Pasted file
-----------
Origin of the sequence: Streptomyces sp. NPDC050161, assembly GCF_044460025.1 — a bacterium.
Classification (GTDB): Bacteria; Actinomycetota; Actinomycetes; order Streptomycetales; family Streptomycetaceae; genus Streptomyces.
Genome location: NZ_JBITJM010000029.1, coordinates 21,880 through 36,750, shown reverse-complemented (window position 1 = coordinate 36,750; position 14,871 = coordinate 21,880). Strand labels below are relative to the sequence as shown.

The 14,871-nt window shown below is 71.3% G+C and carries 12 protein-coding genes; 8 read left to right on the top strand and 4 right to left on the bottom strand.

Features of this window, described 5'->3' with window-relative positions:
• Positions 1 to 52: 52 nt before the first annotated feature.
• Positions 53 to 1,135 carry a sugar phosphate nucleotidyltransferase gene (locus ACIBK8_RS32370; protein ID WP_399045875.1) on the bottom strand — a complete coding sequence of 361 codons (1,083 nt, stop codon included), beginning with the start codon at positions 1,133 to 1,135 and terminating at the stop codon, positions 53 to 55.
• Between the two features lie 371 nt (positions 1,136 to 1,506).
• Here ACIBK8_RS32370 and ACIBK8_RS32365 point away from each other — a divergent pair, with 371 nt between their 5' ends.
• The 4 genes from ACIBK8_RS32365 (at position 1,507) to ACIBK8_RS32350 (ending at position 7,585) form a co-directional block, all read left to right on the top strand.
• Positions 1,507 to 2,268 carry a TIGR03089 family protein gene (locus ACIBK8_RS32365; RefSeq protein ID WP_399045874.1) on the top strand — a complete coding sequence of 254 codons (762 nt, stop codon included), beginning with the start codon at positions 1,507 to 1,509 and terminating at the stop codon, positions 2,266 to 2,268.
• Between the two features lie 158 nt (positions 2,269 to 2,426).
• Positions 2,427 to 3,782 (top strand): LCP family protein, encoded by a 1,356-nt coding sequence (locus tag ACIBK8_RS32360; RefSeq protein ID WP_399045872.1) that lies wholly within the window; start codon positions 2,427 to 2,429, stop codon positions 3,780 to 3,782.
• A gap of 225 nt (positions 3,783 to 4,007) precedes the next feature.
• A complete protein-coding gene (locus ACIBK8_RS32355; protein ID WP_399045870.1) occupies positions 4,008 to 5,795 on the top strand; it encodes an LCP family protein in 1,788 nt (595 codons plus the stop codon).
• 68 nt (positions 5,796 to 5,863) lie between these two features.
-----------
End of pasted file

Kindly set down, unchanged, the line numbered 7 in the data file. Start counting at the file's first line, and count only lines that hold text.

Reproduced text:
• Positions 53 to 1,135 carry a sugar phosphate nucleotidyltransferase gene (locus ACIBK8_RS32370; protein ID WP_399045875.1) on the bottom strand — a complete coding sequence of 361 codons (1,083 nt, stop codon included), beginning with the start codon at positions 1,133 to 1,135 and terminating at the stop codon, positions 53 to 55.